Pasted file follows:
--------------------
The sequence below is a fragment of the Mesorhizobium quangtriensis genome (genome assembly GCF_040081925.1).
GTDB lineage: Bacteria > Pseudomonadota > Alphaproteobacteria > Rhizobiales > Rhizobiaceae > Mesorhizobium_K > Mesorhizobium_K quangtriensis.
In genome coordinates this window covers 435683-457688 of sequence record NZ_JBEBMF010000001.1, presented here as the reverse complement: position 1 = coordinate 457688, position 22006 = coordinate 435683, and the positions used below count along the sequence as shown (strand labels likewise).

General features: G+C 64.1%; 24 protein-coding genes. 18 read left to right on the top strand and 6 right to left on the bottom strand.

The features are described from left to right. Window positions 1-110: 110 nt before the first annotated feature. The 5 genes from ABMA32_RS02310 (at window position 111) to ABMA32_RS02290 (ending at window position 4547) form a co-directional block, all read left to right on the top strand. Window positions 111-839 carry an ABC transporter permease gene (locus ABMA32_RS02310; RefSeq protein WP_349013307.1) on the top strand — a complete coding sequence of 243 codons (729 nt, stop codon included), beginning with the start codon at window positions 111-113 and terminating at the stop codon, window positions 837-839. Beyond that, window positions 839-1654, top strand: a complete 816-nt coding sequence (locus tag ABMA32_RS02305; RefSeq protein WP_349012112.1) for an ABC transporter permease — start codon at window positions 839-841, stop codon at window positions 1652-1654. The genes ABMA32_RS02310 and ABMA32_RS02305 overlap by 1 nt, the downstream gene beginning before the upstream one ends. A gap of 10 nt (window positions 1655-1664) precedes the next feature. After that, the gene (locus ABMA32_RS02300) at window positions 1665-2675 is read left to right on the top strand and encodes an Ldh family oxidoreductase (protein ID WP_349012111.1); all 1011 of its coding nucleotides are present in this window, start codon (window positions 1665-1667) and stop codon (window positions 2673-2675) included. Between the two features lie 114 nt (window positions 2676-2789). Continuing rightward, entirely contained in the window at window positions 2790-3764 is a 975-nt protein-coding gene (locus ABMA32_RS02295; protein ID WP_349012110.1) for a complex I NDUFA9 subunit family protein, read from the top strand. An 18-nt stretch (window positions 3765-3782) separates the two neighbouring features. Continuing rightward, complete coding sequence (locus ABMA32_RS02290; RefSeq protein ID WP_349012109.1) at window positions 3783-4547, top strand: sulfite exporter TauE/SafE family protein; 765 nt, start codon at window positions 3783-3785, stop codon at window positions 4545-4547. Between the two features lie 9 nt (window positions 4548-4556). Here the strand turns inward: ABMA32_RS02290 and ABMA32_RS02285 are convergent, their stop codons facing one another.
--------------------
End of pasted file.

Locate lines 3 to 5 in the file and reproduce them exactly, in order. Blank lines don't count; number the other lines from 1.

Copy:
In genome coordinates this window covers 435683-457688 of sequence record NZ_JBEBMF010000001.1, presented here as the reverse complement: position 1 = coordinate 457688, position 22006 = coordinate 435683, and the positions used below count along the sequence as shown (strand labels likewise).

General features: G+C 64.1%; 24 protein-coding genes. 18 read left to right on the top strand and 6 right to left on the bottom strand.

The features are described from left to right. Window positions 1-110: 110 nt before the first annotated feature. The 5 genes from ABMA32_RS02310 (at window position 111) to ABMA32_RS02290 (ending at window position 4547) form a co-directional block, all read left to right on the top strand. Window positions 111-839 carry an ABC transporter permease gene (locus ABMA32_RS02310; RefSeq protein WP_349013307.1) on the top strand — a complete coding sequence of 243 codons (729 nt, stop codon included), beginning with the start codon at window positions 111-113 and terminating at the stop codon, window positions 837-839. Beyond that, window positions 839-1654, top strand: a complete 816-nt coding sequence (locus tag ABMA32_RS02305; RefSeq protein WP_349012112.1) for an ABC transporter permease — start codon at window positions 839-841, stop codon at window positions 1652-1654. The genes ABMA32_RS02310 and ABMA32_RS02305 overlap by 1 nt, the downstream gene beginning before the upstream one ends. A gap of 10 nt (window positions 1655-1664) precedes the next feature. After that, the gene (locus ABMA32_RS02300) at window positions 1665-2675 is read left to right on the top strand and encodes an Ldh family oxidoreductase (protein ID WP_349012111.1); all 1011 of its coding nucleotides are present in this window, start codon (window positions 1665-1667) and stop codon (window positions 2673-2675) included. Between the two features lie 114 nt (window positions 2676-2789). Continuing rightward, entirely contained in the window at window positions 2790-3764 is a 975-nt protein-coding gene (locus ABMA32_RS02295; protein ID WP_349012110.1) for a complex I NDUFA9 subunit family protein, read from the top strand. An 18-nt stretch (window positions 3765-3782) separates the two neighbouring features. Continuing rightward, complete coding sequence (locus ABMA32_RS02290; RefSeq protein ID WP_349012109.1) at window positions 3783-4547, top strand: sulfite exporter TauE/SafE family protein; 765 nt, start codon at window positions 3783-3785, stop codon at window positions 4545-4547. Between the two features lie 9 nt (window positions 4548-4556). Here the strand turns inward: ABMA32_RS02290 and ABMA32_RS02285 are convergent, their stop codons facing one another.